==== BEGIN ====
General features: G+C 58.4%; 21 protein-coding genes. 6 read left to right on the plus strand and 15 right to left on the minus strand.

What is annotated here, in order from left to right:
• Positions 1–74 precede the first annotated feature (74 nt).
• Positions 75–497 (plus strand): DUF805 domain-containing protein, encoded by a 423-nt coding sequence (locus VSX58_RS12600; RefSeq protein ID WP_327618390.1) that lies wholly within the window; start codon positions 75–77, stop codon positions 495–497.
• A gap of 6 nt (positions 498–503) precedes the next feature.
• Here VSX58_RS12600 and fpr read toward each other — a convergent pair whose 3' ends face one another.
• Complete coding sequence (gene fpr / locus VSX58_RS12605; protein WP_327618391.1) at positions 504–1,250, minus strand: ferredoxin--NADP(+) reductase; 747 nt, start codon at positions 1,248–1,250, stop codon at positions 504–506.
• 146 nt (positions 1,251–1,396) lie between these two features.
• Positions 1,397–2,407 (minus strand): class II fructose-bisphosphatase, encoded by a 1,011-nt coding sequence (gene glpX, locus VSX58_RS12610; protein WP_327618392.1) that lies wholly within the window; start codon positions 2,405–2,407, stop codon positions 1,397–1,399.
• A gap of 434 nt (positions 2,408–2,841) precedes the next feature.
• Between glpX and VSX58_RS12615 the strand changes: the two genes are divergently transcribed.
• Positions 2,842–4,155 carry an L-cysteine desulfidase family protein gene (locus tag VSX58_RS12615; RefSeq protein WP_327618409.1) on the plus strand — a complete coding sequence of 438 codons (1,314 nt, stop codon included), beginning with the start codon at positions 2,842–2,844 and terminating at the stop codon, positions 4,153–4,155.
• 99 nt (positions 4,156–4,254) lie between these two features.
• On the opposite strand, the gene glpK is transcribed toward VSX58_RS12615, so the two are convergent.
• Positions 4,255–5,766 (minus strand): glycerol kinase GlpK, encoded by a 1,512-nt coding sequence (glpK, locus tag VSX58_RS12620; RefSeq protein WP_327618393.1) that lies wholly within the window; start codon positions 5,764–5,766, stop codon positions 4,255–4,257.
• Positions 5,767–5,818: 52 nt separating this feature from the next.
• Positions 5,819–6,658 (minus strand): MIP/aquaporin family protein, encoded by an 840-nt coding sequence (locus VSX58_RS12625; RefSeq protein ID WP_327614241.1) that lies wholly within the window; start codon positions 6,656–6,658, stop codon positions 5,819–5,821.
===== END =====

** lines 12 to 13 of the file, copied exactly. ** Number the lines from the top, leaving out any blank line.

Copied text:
• Positions 2,842–4,155 carry an L-cysteine desulfidase family protein gene (locus tag VSX58_RS12615; RefSeq protein WP_327618409.1) on the plus strand — a complete coding sequence of 438 codons (1,314 nt, stop codon included), beginning with the start codon at positions 2,842–2,844 and terminating at the stop codon, positions 4,153–4,155.
• 99 nt (positions 4,156–4,254) lie between these two features.